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FILMPROD 12AX: Write and Shoot: Narrative Filmmaking

Write and Shoot: Narrative Filmmaking is a hybrid writing/production course that guides students through the process of completing a 2-3 minute narrative film. Students will write scripts for short fiction films, and then, by filming them, learn to apply the fundamentals of digital video production. Initial classwork will include visual writing exercises, DSLR cinematography instruction, script work, and basic fiction film production. Students will continue on in groups of three to develop, film, edit, and critique 2-3 minute narrative films based on a shared class theme or narrative premise. This course is truly INTENSIVE and requires a significant amount of work (including nights and weekends) outside of class and daily deadlines for submission of creative work.
Terms: Sum | Units: 2 | UG Reqs: WAY-CE

FILMPROD 101: Screen Writing I: Visual Writing

A writing workshop that is an exploration of visual storytelling. Beginning with visual literacy, the class progresses from basic cinematic techniques through scene exercises to revisions and ultimately to connecting scenes in order to build sequences of script pages. Open to all majors; may substitute for ENGL 190F prerequisite for FP101.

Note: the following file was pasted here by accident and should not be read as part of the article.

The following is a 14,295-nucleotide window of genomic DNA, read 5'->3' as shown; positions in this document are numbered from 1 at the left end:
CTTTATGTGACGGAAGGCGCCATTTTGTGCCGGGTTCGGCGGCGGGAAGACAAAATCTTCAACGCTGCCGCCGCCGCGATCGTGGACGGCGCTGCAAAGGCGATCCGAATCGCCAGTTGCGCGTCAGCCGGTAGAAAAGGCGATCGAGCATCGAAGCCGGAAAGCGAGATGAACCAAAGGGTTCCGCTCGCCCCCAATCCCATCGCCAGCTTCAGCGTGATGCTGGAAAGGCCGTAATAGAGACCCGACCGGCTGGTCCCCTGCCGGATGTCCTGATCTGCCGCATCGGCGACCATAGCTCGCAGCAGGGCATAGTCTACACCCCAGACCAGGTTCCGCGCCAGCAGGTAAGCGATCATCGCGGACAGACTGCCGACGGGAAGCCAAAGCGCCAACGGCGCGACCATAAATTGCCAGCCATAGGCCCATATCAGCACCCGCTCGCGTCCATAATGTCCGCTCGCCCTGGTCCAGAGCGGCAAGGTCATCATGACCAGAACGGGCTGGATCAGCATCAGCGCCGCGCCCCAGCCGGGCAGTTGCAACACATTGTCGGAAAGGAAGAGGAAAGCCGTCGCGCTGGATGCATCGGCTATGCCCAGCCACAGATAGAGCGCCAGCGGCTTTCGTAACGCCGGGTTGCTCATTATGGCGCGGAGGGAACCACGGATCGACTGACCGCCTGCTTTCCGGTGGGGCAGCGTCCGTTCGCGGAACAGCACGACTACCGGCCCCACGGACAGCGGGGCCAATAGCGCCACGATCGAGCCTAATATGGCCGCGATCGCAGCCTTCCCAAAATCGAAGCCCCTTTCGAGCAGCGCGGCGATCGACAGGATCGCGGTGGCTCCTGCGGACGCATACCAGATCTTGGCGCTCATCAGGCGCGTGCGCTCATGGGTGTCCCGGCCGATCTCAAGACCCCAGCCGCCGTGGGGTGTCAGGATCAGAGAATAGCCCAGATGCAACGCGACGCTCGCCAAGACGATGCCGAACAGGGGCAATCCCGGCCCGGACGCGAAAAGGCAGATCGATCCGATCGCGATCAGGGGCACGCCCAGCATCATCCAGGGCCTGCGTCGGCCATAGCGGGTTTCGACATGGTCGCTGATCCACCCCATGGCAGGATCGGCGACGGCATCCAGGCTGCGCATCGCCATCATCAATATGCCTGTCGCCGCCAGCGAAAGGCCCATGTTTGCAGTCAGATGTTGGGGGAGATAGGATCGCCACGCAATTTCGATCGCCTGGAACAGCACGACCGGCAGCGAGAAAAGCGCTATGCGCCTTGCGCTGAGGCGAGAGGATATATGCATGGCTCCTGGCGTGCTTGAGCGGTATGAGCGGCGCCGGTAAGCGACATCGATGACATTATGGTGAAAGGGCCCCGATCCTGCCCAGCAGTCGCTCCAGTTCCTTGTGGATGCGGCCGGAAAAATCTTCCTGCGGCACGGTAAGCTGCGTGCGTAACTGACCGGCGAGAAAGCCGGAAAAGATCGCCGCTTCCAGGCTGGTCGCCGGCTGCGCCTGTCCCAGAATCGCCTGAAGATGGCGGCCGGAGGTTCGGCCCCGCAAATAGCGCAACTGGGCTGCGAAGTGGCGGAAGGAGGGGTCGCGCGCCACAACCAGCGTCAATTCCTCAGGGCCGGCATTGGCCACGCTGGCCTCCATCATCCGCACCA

Terms: Win | Units: 4 | UG Reqs: WAY-CE
Instructors: Tobin, A. (PI)

FILMPROD 101T: Writing the Television Pilot

A writing workshop in which students are introduced to the basic structures and genre of television pilots and to writing within the screenwriting/television writing form. Students will develop, outline, and workshop their own original pilot episode and series bible. Serves as a prerequisite for FP104 Intermediate Screenwriting. Enrollment by decision of instructor.
Last offered: Winter 2016 | UG Reqs: WAY-CE

FILMPROD 103: Adaptation

A close analysis of film adaptation, using various source materials to examine the demands form makes on content and the creative choices made in adaptation to film. Source materials will include plays, fiction, biography, history, graphic novels, and reference to video games and amusement park rides. A weekly film screening is a requirement of the course.